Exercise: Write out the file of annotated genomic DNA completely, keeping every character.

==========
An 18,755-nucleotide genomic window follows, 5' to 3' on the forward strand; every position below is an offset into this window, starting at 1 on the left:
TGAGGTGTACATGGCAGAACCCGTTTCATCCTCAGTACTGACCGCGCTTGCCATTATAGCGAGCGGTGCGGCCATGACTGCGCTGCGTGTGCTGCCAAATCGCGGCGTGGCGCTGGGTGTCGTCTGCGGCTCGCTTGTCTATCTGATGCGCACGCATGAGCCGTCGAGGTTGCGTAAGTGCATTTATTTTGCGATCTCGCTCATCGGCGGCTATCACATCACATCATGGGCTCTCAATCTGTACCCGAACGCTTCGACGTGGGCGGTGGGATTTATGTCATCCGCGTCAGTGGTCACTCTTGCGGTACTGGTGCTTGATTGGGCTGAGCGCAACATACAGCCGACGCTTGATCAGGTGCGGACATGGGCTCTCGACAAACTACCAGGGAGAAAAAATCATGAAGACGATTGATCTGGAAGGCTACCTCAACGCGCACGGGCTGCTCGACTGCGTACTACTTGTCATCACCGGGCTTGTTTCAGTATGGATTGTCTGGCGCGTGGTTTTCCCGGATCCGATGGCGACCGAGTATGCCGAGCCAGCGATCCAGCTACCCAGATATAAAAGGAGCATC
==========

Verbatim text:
An 18,755-nucleotide genomic window follows, 5' to 3' on the forward strand; every position below is an offset into this window, starting at 1 on the left:
TGAGGTGTACATGGCAGAACCCGTTTCATCCTCAGTACTGACCGCGCTTGCCATTATAGCGAGCGGTGCGGCCATGACTGCGCTGCGTGTGCTGCCAAATCGCGGCGTGGCGCTGGGTGTCGTCTGCGGCTCGCTTGTCTATCTGATGCGCACGCATGAGCCGTCGAGGTTGCGTAAGTGCATTTATTTTGCGATCTCGCTCATCGGCGGCTATCACATCACATCATGGGCTCTCAATCTGTACCCGAACGCTTCGACGTGGGCGGTGGGATTTATGTCATCCGCGTCAGTGGTCACTCTTGCGGTACTGGTGCTTGATTGGGCTGAGCGCAACATACAGCCGACGCTTGATCAGGTGCGGACATGGGCTCTCGACAAACTACCAGGGAGAAAAAATCATGAAGACGATTGATCTGGAAGGCTACCTCAACGCGCACGGGCTGCTCGACTGCGTACTACTTGTCATCACCGGGCTTGTTTCAGTATGGATTGTCTGGCGCGTGGTTTTCCCGGATCCGATGGCGACCGAGTATGCCGAGCCAGCGATCCAGCTACCCAGATATAAAAGGAGCATC